Towards a “Great Food Transformation”

February 19, 2019

The reduction of agricultural biodiversity in global food systems is of growing concern. Photo: Edmund Lowe Photography / Shutterstock.
The reduction of agricultural biodiversity in global food systems is of growing concern. Photo: Edmund Lowe Photography / Shutterstock.

Unsustainable food systems are threatening human health and environmental sustainability. We need to change the way we farm—and our diets.

There are more of us, we’re getting wealthier, and we’re demanding more protein-rich foods, such as meat. In the long run, this is simply not sustainable.

Unhealthy and unsustainably produced food poses a global risk to people and the planet, says a new study by the EAT-Lancet Commission. More than 820 million people are undernourished and many more consume an unhealthy diet that contributes to premature death. Global food production is the largest pressure caused by humans on Earth, threatening local ecosystems and the stability of the Earth system, it says.

Current dietary trends, combined with projected population growth to about 10 billion by 2050, will exacerbate risks to people and planet. The effects of food production on greenhouse gas emissions, nitrogen and phosphorus pollution, biodiversity loss, and water and land are reducing the stability of the Earth’s ecosystems.

One of the biggest drivers of deforestation is the expansion of livestock farming to feed a growing population, whose diet is increasingly meat-rich.

“The reduction of agricultural biodiversity in global food systems is of growing concern,” says UN biodiversity expert Marieta Sakalian.

“Of the 250,000 known plant species, only 7,000 have been used for human food since the origins of agriculture. Of these, just 12 crops and five animal species provide 75 per cent of the world’s energy intake. Over the last 50 years, human diets have become 37 per cent more similar.

“Current food production and consumption revolves around only three staple crops. Our reliance on homogenous diets is a major contributor to global malnutrition, poverty and environmental degradation,” says Sakalian.

“We don’t have a silver bullet, but there are plenty of things we can do. We can eat less meat and switch to a plant-rich diet; we can move away from monoculture; we can use fertilizer in a much more targeted way; we can tap into indigenous knowledge of plant and animal species and encourage conservation of wild crop species.”

Thousands of species exist on farms and in the wild. Among these are millions of varieties, many of which are nutrient-rich and well adapted to local ecosystems. This agrobiodiversity is critical in ensuring a sustainable food system. Healthy diets based on sustainable food systems are necessary to achieve the United Nations Sustainable Development Goals and the Paris Agreement, and scientific targets for healthy diets and sustainable food production are needed to guide what the EAT-Lancet Commission calls “a Great Food Transformation”.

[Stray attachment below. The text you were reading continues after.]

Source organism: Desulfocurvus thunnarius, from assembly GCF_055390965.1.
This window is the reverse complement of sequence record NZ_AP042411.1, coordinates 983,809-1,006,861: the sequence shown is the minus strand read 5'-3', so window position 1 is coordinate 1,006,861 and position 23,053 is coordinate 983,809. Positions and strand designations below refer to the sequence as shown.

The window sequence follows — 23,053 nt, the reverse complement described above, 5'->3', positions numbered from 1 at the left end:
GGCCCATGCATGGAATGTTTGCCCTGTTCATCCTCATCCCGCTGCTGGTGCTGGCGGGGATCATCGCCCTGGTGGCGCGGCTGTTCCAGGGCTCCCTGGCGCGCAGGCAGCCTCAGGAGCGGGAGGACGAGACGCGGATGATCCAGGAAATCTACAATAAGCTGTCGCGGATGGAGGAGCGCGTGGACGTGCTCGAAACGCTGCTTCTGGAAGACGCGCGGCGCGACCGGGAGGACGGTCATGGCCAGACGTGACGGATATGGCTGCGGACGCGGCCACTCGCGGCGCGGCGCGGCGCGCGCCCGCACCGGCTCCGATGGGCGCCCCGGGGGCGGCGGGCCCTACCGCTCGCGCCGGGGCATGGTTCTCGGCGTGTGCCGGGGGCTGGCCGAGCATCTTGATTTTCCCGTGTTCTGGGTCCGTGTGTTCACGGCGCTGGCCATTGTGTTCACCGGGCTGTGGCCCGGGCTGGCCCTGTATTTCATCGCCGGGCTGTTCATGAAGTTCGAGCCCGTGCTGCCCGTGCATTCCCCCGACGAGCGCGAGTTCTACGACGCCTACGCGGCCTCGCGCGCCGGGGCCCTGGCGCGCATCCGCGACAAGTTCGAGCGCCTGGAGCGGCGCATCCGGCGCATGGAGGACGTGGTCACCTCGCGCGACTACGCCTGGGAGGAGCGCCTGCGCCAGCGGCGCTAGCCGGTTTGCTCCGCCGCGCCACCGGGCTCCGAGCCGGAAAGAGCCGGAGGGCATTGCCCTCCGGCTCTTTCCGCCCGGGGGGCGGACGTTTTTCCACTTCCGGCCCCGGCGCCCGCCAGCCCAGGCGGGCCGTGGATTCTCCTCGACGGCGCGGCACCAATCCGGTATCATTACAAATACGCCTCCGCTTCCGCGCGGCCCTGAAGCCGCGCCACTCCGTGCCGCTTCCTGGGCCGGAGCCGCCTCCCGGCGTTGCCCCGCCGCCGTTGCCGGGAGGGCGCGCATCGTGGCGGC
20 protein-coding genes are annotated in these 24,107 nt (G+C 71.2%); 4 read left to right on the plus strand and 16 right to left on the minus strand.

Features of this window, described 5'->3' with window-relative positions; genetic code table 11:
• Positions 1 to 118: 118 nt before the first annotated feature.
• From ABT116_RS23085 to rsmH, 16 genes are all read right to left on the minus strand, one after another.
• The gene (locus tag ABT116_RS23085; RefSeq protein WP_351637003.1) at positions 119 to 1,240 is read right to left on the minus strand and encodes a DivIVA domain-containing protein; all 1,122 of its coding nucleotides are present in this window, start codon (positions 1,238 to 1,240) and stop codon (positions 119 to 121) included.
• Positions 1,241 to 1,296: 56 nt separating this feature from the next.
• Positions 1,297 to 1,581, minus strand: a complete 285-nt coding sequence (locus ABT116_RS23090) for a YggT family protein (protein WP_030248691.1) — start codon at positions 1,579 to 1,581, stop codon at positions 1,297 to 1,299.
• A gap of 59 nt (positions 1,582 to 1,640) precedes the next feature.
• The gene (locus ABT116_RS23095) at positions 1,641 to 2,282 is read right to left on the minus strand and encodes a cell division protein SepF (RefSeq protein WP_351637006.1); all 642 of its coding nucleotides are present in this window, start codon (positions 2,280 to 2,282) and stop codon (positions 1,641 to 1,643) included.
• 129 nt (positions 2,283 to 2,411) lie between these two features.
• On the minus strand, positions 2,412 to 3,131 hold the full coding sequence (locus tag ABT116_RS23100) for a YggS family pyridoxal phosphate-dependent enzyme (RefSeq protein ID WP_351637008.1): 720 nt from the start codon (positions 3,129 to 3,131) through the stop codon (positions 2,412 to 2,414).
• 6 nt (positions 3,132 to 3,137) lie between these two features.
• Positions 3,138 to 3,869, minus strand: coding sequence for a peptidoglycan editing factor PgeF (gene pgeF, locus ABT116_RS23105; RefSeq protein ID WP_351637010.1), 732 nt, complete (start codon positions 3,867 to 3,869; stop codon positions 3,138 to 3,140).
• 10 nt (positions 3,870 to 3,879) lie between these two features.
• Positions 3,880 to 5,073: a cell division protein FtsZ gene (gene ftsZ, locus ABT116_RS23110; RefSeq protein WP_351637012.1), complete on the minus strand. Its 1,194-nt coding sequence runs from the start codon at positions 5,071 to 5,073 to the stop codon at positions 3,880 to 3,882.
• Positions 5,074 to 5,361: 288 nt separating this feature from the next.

“Sustainable food production for about 10 billion people should use no additional land, safeguard existing biodiversity, reduce consumptive water use and manage water responsibly, substantially reduce nitrogen and phosphorus pollution, produce zero carbon dioxide emissions, and cause no further increase in methane and nitrous oxide emissions,” says the study.

The EAT-Lancet Commission came up with a “planetary health diet" that does not completely banish meat and dairy but is plant-rich.

“This is an important study that echoes and supports UN Environment’s recent work,” says Sakalian.

Biodiversity is crucial to better nutrition

UN Environment is leading Biodiversity for Food and Nutrition—a joint programme with Biodiversity International, the Food and Agriculture Organization of the United Nations, and the governments of Brazil, Kenya, Sri Lanka and Turkey. It is the first global initiative of its kind to develop and test a successful comprehensive, multisectoral approach to mainstreaming biodiversity for improved nutrition, linking evidence, policies, markets and awareness.

UN Environment and partners recently published Mainstreaming Biodiversity in Production Landscapes, which summarizes the outcomes, lessons learned, good practices and technical assistance provided to partner countries by UN Environment on mainstreaming conservation and sustainable use of agricultural biodiversity into production systems. This work is carried out through a diverse portfolio of Global Environment Facility-supported projects and programmes in over 36 countries worldwide.

In October 2018, UN Environment won an award for its work on food systems. UN Environment’s TEEBAgriFood report organizes the complexities of three main blocks of the food value chain—food production, distribution and consumption. It provides a new evaluation framework to capture malign and benign impacts of food production, distribution and consumption to make it sustainable, equitable and healthy. In so doing, it provides guidance for the global food sector, which employs 1.3 billion people—more than any other sector.

In January 2019, UN Environment also highlighted the importance of insects for ecosystems and sustainable food production in a brief titled: We are losing the “little things that run the world”.

This story was originally published by UN Environment